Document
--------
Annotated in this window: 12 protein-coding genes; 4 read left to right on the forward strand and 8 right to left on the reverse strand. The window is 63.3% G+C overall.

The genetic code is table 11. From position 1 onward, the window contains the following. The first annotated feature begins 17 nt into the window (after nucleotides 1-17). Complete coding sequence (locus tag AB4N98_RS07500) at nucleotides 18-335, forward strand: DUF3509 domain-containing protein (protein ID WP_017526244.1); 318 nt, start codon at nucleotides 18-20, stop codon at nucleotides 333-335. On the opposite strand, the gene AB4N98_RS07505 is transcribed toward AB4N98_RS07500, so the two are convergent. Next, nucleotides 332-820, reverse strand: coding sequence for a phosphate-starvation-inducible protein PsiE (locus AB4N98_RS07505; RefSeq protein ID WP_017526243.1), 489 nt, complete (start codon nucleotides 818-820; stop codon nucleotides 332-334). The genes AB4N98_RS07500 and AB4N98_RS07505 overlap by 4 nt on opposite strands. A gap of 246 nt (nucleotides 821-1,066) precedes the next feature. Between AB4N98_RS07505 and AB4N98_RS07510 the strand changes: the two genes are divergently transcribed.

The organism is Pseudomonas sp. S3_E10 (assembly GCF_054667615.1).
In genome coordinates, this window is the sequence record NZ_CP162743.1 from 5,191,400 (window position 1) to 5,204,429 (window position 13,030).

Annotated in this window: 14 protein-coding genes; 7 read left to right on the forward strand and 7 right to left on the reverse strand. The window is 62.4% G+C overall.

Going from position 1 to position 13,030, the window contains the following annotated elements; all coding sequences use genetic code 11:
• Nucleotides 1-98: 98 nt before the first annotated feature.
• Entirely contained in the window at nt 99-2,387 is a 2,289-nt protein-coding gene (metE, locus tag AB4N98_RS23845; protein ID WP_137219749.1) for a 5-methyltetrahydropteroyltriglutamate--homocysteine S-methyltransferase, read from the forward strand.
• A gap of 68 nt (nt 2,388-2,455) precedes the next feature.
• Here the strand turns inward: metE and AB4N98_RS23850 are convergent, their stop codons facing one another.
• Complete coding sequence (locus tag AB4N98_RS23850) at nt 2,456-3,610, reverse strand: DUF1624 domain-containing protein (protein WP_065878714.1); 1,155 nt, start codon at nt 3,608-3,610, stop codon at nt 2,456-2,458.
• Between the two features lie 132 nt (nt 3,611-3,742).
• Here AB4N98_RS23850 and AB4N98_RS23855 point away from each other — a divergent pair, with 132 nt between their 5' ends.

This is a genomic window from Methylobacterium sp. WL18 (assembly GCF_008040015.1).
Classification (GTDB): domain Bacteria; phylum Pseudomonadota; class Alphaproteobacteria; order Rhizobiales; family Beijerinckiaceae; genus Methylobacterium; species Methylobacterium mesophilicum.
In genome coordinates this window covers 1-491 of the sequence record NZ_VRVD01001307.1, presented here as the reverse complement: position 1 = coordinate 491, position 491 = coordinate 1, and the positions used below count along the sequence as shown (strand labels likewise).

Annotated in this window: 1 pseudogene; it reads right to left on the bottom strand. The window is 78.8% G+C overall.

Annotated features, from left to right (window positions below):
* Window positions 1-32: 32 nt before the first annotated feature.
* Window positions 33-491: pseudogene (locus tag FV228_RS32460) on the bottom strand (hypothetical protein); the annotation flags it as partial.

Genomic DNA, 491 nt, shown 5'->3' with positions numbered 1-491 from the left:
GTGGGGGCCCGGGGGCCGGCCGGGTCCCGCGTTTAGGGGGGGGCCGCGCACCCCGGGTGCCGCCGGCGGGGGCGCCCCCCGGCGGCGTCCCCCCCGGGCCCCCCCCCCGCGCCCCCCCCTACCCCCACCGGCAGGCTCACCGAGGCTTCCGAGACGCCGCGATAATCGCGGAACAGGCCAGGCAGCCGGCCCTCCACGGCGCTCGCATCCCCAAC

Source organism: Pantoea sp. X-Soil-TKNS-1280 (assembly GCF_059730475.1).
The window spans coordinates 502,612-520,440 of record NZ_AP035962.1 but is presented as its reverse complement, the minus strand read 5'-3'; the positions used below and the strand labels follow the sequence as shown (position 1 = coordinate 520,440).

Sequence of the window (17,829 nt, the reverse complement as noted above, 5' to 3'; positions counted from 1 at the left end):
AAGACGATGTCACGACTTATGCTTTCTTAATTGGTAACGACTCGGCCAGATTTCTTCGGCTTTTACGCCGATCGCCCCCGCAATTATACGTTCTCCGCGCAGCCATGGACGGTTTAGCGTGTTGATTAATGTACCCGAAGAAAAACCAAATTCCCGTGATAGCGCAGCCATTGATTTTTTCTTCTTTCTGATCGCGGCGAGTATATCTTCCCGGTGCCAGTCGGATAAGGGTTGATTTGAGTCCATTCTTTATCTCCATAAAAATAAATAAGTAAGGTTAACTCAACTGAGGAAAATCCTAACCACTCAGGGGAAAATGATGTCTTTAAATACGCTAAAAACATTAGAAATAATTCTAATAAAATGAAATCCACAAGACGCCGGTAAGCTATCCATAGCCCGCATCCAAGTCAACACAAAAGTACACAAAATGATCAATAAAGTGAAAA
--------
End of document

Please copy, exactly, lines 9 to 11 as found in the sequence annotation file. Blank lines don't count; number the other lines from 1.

• A gap of 68 nt (nt 2,388-2,455) precedes the next feature.
• Here the strand turns inward: metE and AB4N98_RS23850 are convergent, their stop codons facing one another.
• Complete coding sequence (locus tag AB4N98_RS23850) at nt 2,456-3,610, reverse strand: DUF1624 domain-containing protein (protein WP_065878714.1); 1,155 nt, start codon at nt 3,608-3,610, stop codon at nt 2,456-2,458.